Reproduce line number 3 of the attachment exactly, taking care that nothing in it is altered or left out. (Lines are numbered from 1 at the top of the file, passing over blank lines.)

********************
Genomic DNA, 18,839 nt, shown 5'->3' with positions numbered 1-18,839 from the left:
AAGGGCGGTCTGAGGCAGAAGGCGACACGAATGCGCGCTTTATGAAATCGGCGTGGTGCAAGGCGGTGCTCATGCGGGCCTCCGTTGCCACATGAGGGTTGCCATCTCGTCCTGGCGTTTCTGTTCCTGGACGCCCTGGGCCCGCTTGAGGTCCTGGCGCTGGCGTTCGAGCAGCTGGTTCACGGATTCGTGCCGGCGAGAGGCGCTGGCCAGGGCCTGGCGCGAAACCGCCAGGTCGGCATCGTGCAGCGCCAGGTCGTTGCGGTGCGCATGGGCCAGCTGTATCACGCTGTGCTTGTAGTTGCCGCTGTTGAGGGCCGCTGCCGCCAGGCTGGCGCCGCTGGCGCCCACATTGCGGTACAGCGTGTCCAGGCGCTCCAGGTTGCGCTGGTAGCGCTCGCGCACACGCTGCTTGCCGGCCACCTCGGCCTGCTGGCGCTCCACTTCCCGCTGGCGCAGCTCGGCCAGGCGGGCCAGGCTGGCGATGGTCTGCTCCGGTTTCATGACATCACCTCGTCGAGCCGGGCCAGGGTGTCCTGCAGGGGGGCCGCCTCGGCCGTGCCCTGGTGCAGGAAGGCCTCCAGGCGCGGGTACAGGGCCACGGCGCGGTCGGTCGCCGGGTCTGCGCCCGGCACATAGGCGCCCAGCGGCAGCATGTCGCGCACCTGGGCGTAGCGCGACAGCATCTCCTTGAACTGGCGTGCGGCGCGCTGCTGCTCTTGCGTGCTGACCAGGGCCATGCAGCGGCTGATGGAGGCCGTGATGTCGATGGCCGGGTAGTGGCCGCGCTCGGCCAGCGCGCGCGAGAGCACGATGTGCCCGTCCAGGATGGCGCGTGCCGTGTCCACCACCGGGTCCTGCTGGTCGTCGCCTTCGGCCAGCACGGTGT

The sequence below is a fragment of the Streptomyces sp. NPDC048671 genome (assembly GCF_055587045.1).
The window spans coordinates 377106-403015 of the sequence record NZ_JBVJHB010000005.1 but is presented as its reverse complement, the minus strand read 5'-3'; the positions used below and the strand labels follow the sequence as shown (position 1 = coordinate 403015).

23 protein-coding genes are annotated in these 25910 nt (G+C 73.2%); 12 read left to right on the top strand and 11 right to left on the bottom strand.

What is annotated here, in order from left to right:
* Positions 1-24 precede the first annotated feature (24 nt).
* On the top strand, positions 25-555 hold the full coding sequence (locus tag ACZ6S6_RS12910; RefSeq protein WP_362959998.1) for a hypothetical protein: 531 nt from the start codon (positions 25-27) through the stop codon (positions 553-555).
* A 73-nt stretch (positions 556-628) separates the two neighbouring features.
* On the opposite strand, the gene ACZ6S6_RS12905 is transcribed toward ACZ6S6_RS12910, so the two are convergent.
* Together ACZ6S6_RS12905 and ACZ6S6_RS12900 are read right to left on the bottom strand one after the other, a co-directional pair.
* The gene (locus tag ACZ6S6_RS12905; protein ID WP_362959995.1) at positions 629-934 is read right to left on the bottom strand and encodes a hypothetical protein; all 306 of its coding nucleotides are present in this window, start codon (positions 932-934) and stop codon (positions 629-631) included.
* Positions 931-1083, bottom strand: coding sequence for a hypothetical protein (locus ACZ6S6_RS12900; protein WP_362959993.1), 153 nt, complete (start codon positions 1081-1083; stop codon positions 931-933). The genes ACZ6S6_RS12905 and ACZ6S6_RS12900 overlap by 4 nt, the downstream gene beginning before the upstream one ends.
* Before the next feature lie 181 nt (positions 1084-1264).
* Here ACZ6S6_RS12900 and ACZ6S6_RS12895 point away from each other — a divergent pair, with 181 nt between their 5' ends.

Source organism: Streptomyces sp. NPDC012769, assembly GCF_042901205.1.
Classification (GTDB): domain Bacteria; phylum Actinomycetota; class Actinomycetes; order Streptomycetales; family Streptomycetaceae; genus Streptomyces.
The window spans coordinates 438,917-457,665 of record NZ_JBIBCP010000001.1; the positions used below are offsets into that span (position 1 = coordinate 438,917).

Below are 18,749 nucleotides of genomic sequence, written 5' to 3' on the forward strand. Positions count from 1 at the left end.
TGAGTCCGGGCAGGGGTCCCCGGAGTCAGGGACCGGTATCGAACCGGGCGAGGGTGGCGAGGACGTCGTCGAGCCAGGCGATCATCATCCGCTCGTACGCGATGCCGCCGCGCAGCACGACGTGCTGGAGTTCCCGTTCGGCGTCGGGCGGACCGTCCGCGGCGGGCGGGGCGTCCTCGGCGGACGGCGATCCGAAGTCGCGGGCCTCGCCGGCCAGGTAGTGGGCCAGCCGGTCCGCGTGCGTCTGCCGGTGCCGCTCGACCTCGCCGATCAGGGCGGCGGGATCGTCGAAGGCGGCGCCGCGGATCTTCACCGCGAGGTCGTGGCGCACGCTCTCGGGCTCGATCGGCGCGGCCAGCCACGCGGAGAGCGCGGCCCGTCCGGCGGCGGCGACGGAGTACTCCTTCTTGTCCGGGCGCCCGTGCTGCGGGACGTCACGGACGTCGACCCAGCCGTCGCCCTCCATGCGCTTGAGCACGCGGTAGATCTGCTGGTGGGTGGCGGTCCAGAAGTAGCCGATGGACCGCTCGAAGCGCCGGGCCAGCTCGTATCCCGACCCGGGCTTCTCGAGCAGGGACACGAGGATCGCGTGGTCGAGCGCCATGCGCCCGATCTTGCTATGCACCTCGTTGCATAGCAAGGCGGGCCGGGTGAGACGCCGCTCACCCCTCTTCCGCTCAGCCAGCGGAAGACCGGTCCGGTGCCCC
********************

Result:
The sequence below is a fragment of the Streptomyces sp. NPDC048671 genome (assembly GCF_055587045.1).